Buy Local = Bad Economics & Lower Living Standards

“Buying local” is all the rage these days in New Mexico. From this opinion piece in the Las Cruces Sun-News to this legislation introduced by Sen. Tim Keller which would require state agencies and the public schools to increase the amount of food purchased from in-state producers.

Now, I’m not opposed at all to people (or businesses) that want to purchase food from local producers wherever possible. But, the fact is that it is interstate and international trade that leads to better quality products, a wider variety of products, and less costly goods at our stores. Those who would stand in the way of a Traders Joe’s or would mandate that government agencies purchase from local producers will ultimately harm the citizens of New Mexico as a whole.

For starters, how many tropical products just aren’t produced in New Mexico? Do you really want school children and their families to go without pineapples, coffee, and oranges (to name just a few of dozens of products that are not produced in significant quantities in New Mexico)?

Then there is water usage. In case you haven’t noticed, it has been really dry this year. New Mexico faces real water issues in the future if it does not conserve. But let’s be clear, the problem is NOT caused by the big cities. Agriculture uses an astonishing 90% of New Mexico’s water. Mandating that even more agricultural products are produced in New Mexico will only intensify agriculture’s water usage.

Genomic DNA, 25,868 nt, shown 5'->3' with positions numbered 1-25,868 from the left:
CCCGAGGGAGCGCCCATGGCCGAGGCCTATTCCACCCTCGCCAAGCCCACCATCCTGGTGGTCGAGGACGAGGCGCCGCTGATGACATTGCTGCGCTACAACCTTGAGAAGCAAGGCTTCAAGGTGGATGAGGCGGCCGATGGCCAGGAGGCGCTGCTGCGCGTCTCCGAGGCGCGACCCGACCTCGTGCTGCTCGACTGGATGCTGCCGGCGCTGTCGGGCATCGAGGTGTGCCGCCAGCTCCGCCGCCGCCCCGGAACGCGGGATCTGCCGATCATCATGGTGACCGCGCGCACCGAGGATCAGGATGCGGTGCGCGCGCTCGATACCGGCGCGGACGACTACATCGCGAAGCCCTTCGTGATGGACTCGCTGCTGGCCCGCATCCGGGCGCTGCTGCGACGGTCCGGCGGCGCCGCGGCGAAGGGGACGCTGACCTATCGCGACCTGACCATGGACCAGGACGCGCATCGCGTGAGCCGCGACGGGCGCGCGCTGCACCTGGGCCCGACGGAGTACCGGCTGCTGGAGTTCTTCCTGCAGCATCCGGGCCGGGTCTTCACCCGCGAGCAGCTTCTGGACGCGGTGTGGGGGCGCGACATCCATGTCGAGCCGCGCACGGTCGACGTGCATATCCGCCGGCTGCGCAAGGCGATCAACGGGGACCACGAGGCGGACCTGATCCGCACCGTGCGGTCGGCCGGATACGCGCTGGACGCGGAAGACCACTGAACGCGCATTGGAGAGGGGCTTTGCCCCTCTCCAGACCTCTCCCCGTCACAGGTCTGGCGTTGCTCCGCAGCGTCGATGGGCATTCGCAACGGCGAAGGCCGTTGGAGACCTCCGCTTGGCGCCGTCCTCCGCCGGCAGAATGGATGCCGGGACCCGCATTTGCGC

The answer, quite simply, is for both the federal and state governments to stop subsidizing agriculture and to allow a truly free market in food. If you want to purchase organic, free range, New Mexico-produced goods, that is your choice (and you’ll pay whatever premium there is), just don’t force the rest of us to adopt your “foodie” habits.

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One Reply to “Buy Local = Bad Economics & Lower Living Standards”

  1. Buy a book locally, or from Amazon, either paper or electronically?

    Local can be picked up today, but is not cheaper as there is huge premium for that service.

    As for Senator Keller’s proposal that public schools purchase food from instate producers, YES, if that is the best price.

    Otherwise the taxpayers are subsidizing the food producers.
    Does that make sense?

    As to the US Government subsidizing agriculture, keep in mind that New Zealand, a major dairy producing country, stopped their price supports of milk in 1984. While about 10% of the dairy farmers failed, the remainder are doing very, very well, thank you.

    Here there are attempts to support both corn growers and ethanol producers (ethanol is made from corn) so that corn prices are inflated. Let’s stop this foolishness now and end AG price supports.

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